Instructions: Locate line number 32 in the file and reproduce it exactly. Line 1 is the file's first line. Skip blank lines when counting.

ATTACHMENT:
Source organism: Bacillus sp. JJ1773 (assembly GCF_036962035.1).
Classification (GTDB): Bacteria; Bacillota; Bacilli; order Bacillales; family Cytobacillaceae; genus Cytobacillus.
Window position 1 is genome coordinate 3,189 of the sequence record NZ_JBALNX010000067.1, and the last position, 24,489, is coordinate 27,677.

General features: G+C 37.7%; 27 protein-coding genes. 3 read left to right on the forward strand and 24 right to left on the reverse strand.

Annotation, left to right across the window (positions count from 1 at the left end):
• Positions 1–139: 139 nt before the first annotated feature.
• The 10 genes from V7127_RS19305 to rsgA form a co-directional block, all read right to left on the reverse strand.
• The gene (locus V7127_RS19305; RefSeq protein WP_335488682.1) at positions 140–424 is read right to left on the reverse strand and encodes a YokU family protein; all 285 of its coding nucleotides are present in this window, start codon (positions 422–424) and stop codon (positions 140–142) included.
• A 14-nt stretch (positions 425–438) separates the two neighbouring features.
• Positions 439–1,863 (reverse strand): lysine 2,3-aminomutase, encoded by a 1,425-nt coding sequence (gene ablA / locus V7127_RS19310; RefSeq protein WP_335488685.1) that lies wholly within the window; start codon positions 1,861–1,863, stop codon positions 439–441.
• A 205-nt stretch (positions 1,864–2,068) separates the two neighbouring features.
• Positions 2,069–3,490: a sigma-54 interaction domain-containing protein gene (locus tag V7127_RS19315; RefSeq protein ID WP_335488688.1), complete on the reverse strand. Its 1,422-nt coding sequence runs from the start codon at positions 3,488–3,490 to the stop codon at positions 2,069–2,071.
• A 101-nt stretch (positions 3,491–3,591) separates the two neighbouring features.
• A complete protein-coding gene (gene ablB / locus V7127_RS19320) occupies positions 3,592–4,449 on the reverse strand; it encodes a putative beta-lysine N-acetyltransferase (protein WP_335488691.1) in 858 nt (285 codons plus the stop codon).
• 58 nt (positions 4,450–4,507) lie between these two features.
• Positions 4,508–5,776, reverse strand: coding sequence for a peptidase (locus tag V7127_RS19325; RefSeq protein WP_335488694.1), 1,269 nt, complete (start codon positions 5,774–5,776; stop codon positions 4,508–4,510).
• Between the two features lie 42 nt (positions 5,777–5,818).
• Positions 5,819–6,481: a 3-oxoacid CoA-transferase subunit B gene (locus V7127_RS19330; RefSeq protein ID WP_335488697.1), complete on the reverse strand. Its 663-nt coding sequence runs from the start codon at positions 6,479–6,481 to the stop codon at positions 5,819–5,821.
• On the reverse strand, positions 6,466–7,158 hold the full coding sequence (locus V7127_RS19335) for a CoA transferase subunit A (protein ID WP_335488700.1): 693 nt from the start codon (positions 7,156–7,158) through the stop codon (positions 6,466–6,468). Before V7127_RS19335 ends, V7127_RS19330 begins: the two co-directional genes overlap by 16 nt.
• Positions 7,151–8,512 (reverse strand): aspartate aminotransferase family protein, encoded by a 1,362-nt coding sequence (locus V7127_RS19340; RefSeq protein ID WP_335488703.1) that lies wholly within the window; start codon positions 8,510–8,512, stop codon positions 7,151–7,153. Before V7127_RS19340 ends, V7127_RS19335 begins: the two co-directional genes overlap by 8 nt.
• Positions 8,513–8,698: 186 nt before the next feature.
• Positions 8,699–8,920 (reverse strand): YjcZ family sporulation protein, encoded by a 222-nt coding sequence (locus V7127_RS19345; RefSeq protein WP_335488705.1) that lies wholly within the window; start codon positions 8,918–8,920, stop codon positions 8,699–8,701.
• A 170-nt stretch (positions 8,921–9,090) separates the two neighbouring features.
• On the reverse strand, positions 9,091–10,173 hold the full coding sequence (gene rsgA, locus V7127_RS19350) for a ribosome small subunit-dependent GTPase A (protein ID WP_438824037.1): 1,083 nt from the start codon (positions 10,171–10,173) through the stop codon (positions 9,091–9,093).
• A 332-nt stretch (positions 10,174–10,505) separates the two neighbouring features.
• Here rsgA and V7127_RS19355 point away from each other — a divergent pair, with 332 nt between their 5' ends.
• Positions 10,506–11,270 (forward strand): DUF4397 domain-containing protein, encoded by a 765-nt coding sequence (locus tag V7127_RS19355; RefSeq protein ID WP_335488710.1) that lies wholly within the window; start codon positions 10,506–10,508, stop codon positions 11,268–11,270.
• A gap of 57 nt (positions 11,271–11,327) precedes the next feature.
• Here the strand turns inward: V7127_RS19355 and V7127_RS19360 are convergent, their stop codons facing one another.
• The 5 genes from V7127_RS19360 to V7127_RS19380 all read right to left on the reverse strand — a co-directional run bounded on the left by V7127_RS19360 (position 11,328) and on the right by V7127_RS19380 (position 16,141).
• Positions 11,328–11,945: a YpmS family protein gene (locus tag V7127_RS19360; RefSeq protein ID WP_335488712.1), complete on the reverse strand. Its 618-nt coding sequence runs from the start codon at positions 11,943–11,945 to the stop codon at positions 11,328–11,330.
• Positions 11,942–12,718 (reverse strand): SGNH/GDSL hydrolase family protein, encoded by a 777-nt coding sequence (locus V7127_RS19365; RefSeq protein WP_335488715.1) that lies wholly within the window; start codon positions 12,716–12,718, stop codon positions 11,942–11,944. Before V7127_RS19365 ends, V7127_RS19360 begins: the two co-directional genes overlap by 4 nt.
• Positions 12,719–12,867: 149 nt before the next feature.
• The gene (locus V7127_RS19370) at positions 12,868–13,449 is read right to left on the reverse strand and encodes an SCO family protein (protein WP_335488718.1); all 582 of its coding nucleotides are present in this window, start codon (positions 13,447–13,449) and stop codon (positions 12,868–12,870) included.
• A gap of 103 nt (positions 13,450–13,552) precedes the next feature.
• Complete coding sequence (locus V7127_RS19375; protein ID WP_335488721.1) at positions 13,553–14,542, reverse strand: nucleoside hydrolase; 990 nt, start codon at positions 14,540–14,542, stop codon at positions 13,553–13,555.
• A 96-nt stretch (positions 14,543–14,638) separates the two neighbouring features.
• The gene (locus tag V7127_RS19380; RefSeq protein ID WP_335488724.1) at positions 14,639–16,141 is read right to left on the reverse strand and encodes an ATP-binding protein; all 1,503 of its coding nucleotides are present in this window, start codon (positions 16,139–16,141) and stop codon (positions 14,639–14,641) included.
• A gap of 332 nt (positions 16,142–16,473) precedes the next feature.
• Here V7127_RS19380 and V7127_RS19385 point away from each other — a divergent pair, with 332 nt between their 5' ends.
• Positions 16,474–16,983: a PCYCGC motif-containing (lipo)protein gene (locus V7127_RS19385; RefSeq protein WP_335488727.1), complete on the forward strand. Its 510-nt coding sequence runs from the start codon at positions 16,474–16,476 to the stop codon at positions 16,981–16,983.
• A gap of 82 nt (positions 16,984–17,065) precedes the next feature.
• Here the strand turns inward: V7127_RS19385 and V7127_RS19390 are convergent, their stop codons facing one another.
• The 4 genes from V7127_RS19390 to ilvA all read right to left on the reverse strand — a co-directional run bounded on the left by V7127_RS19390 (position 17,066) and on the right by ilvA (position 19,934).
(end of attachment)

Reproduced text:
• Positions 11,942–12,718 (reverse strand): SGNH/GDSL hydrolase family protein, encoded by a 777-nt coding sequence (locus V7127_RS19365; RefSeq protein WP_335488715.1) that lies wholly within the window; start codon positions 12,716–12,718, stop codon positions 11,942–11,944. Before V7127_RS19365 ends, V7127_RS19360 begins: the two co-directional genes overlap by 4 nt.